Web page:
Seven years ago today, one of the biggest tragedies in the history of the United States occurred in New York City.
From 8:46-10:28 a.m., Eastern Time, on Sept. 11, 2001, four commercial passenger jet airliners were hijacked by terrorists affiliated with al-Qaeda. Two of the jets were crashed into the Twin Towers of the World Trade Center in New York, a third was crashed into the Pentagon in Washington D.C., while the fourth crashed into a field in rural Somerset County, Penn., after passengers and members of the flight crew attempted to retake control of the aircraft. There are no known survivors from any of the flights.
Excluding the 19 hijackers on the flights, a total of 2,974 people from more than 110 different countries died during the attacks, which also caused the Twin Towers to collapse.
Area officials recently spoke with The Brazil Times about where they were that fateful day and how they feel about how the majority of the country perceives the events today.
The day was especially difficult for Brazil Mayor Ann Bradshaw.
"My mother had been sick and we took her to the hospital that morning," Bradshaw said. "We were able to see the events happen on the television at the hospital and it made me feel sick to my stomach. With the stress and worry about my mother, it made the day all the more unreal."
For Brazil City Police Captain Dave Archer, the events of Sept. 11 put a temporary halt to his patrol duties.
"I was working the day shift when I heard about it on the radio and I rushed back to the station to see exactly what was going on," Archer said. "I got back and saw the second plane hit the other tower and I was immediately shocked and thought it was the beginning of something bigger."
Archer added that he hadn't really thought about the country being so vulnerable and felt like the whole world stopped.
"I remember seeing the assassination of President Kennedy, and it brought the same type of emotions," he said. "It sort of felt like I had lost my innocence again."
Like many people, Brazil City Fire Chief Jim Smith and Clay County Sheriff Mike Heaton were in their living rooms watching the events unfold before their eyes.
"I couldn't believe that something of that level could happen and that the buildings could come down so fast," Smith said. "My heart went out to the people involved along with the firefighters responding because we knew some would probably be lost. Fire Departments are kind of in the background until we are needed and this event showed how dangerous our job is and how much of a family we all are."
Heaton said while the events were as tragic as they were, the physical and emotional wounds could be healed.
"You never totally forget something as big as the Sept. 11 attacks," he said. "But with any tragedy, time can heal all wounds."
Archer believes in the past seven years the country has "drifted back to sleep."
"It seemed that the country pulled together at first," he said. "But with the constant images on television and so much extra security everywhere, people had the tendency to become annoyed, and I am a little disappointed that the country hasn't remained supportive of the efforts to protect the lives of the people."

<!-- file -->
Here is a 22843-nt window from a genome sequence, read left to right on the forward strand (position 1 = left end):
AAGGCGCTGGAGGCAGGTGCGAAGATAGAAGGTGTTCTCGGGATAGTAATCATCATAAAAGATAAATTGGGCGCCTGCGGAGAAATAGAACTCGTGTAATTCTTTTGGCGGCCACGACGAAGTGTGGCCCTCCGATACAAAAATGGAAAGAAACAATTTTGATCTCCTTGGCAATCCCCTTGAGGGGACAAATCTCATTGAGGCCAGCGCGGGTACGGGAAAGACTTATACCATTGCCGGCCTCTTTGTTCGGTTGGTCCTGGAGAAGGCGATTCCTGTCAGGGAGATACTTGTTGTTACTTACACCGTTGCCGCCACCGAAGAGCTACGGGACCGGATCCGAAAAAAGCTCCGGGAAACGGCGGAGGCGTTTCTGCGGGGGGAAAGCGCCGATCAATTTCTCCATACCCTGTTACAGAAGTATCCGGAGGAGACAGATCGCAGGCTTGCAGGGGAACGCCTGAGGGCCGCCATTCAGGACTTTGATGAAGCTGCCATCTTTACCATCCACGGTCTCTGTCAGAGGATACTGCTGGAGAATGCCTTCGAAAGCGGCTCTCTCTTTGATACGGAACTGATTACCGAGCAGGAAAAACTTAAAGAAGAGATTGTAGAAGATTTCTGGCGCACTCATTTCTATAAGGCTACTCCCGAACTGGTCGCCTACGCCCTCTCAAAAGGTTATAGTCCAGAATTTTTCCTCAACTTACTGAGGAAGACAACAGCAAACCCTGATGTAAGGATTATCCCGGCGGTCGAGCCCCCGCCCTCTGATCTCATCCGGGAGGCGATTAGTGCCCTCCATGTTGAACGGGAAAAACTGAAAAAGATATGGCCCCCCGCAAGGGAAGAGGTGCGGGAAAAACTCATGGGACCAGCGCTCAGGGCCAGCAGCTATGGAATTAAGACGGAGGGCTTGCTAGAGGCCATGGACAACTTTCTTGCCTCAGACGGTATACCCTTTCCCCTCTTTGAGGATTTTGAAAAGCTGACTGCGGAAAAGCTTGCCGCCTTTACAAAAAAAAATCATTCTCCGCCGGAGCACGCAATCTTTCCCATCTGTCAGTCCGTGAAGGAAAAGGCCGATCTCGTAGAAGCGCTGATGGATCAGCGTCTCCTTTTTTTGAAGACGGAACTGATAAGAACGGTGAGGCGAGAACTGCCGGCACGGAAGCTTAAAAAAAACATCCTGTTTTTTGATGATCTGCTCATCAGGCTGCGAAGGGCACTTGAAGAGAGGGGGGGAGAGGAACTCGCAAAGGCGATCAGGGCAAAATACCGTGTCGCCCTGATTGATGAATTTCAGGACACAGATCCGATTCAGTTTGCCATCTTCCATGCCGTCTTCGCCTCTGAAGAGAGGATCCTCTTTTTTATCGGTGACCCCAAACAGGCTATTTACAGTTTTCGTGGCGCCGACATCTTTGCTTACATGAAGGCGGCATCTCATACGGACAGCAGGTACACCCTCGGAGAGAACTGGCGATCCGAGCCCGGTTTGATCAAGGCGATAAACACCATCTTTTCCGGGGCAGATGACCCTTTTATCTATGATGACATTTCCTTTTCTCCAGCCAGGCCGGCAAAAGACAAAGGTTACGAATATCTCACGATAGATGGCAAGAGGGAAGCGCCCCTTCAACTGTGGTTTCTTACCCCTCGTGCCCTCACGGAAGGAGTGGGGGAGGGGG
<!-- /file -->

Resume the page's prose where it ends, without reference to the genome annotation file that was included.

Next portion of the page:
Smith said the perceived callousness to the events is due, in part, to how quick information can be brought to the masses.
"If this was 50 years ago, we would have a black-and-white television with breaking news coming across every half-hour or so as information became available and people would be on the edge of their seats," he said. "Today, there are cameras everywhere and everything is instant. The world is smaller and we are able to observe the world as it happens."
He added while we shouldn't forget the attacks, the country needs to move on.
"The country has a shorter memory than it did before," Smith said. "I'm not out to disrespect what happened because it was a terrible thing, but we can't dwell on the past."
For Heaton, the Sept. 11 attacks changed how he, as well as other members of law enforcement see their jobs.
"The 911 system is a constant reminder for us," he said. "While everything seems to have fallen back to the norm, the job of a road deputy has changed and we now have a more structured response system in place for tragedies now.
Heaton added that CCSD will be honoring the memories of the lives lost today.
"Law enforcement and emergency responders will never forget what happened," he said "We have black badge covers that we wear when a fellow officer is killed, and we will be wearing them today to honor everyone who died in the attacks. It is another reminder that something like this could happen again anywhere in the country."
By the numbers
The following statistical information about the terrorist attacks of Sept. 11, 2001 was compiled by New York Magazine:
* Total number killed in attacks: 2,974
* Number of firefighters and paramedics killed: 343
* Number of NYPD officers: 23
* Number of Port Authority police officers: 37
* Number of WTC companies that lost people: 60
* Number of employees who died in Tower One: 1,402
* Number of employees who died in Tower Two: 614
* Number of employees lost at Cantor Fitzgerald: 658
* Number of nations whose citizens were killed in attacks: 115
* Bodies found "intact": 289
* Body parts found: 19,858
* Number of families who got no remains: 1,717
* Estimated number of children who lost a parent: 3,051
* Percentage of Americans who knew someone hurt or killed in the attacks: 20
* Number of FDNY vehicles destroyed: 98
* Tons of debris removed from site: 1,506,124
* Number of days the fires continued to burn after the attack: 99
* Estimated cost of cleanup: $600 million
* Estimated amount of insurance paid worldwide related to 9/11: $40.2 billion
* Estimated amount of money raised in support of funds dedicated to NYPD and FDNY families: $500 million
* Estimated number of New Yorkers suffering from post-traumatic-stress disorder as a result of 9/11: 422,000